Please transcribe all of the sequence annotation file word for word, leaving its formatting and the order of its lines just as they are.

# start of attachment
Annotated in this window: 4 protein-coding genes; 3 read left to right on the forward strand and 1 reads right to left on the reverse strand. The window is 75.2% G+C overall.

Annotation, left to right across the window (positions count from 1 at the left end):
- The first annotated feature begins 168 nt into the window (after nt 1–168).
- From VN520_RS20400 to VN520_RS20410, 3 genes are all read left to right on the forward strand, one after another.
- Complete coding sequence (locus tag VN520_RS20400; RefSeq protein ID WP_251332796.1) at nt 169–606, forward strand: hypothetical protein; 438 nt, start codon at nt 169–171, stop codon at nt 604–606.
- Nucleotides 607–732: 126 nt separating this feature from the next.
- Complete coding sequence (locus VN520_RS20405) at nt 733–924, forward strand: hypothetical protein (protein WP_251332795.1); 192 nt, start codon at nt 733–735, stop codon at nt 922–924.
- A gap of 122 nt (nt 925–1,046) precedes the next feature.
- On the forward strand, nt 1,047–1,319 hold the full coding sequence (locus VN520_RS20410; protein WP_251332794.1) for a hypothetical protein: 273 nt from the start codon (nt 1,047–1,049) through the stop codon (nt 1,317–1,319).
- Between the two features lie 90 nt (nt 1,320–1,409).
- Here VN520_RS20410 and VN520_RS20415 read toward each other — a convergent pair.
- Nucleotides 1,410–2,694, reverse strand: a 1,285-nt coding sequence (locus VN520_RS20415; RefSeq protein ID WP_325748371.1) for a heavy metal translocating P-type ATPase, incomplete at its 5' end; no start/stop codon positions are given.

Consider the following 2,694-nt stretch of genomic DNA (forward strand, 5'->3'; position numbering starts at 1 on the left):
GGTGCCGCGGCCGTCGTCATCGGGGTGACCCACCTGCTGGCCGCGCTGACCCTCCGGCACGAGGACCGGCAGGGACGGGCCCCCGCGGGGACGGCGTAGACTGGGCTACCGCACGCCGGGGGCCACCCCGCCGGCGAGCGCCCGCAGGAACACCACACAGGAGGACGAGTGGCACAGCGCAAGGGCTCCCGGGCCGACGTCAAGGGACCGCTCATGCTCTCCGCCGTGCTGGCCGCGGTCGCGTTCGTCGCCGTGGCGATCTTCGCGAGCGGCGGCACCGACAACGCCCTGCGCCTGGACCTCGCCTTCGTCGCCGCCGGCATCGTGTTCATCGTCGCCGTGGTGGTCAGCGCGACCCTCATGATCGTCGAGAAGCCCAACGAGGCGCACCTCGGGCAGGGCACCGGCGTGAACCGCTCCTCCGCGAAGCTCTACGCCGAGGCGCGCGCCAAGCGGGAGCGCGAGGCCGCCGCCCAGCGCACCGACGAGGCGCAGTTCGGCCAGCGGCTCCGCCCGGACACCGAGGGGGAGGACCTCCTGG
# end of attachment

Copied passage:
Annotated in this window: 4 protein-coding genes; 3 read left to right on the forward strand and 1 reads right to left on the reverse strand. The window is 75.2% G+C overall.

Annotation, left to right across the window (positions count from 1 at the left end):
- The first annotated feature begins 168 nt into the window (after nt 1–168).
- From VN520_RS20400 to VN520_RS20410, 3 genes are all read left to right on the forward strand, one after another.
- Complete coding sequence (locus tag VN520_RS20400; RefSeq protein ID WP_251332796.1) at nt 169–606, forward strand: hypothetical protein; 438 nt, start codon at nt 169–171, stop codon at nt 604–606.
- Nucleotides 607–732: 126 nt separating this feature from the next.
- Complete coding sequence (locus VN520_RS20405) at nt 733–924, forward strand: hypothetical protein (protein WP_251332795.1); 192 nt, start codon at nt 733–735, stop codon at nt 922–924.
- A gap of 122 nt (nt 925–1,046) precedes the next feature.
- On the forward strand, nt 1,047–1,319 hold the full coding sequence (locus VN520_RS20410; protein WP_251332794.1) for a hypothetical protein: 273 nt from the start codon (nt 1,047–1,049) through the stop codon (nt 1,317–1,319).
- Between the two features lie 90 nt (nt 1,320–1,409).
- Here VN520_RS20410 and VN520_RS20415 read toward each other — a convergent pair.
- Nucleotides 1,410–2,694, reverse strand: a 1,285-nt coding sequence (locus VN520_RS20415; RefSeq protein ID WP_325748371.1) for a heavy metal translocating P-type ATPase, incomplete at its 5' end; no start/stop codon positions are given.

Consider the following 2,694-nt stretch of genomic DNA (forward strand, 5'->3'; position numbering starts at 1 on the left):
GGTGCCGCGGCCGTCGTCATCGGGGTGACCCACCTGCTGGCCGCGCTGACCCTCCGGCACGAGGACCGGCAGGGACGGGCCCCCGCGGGGACGGCGTAGACTGGGCTACCGCACGCCGGGGGCCACCCCGCCGGCGAGCGCCCGCAGGAACACCACACAGGAGGACGAGTGGCACAGCGCAAGGGCTCCCGGGCCGACGTCAAGGGACCGCTCATGCTCTCCGCCGTGCTGGCCGCGGTCGCGTTCGTCGCCGTGGCGATCTTCGCGAGCGGCGGCACCGACAACGCCCTGCGCCTGGACCTCGCCTTCGTCGCCGCCGGCATCGTGTTCATCGTCGCCGTGGTGGTCAGCGCGACCCTCATGATCGTCGAGAAGCCCAACGAGGCGCACCTCGGGCAGGGCACCGGCGTGAACCGCTCCTCCGCGAAGCTCTACGCCGAGGCGCGCGCCAAGCGGGAGCGCGAGGCCGCCGCCCAGCGCACCGACGAGGCGCAGTTCGGCCAGCGGCTCCGCCCGGACACCGAGGGGGAGGACCTCCTGG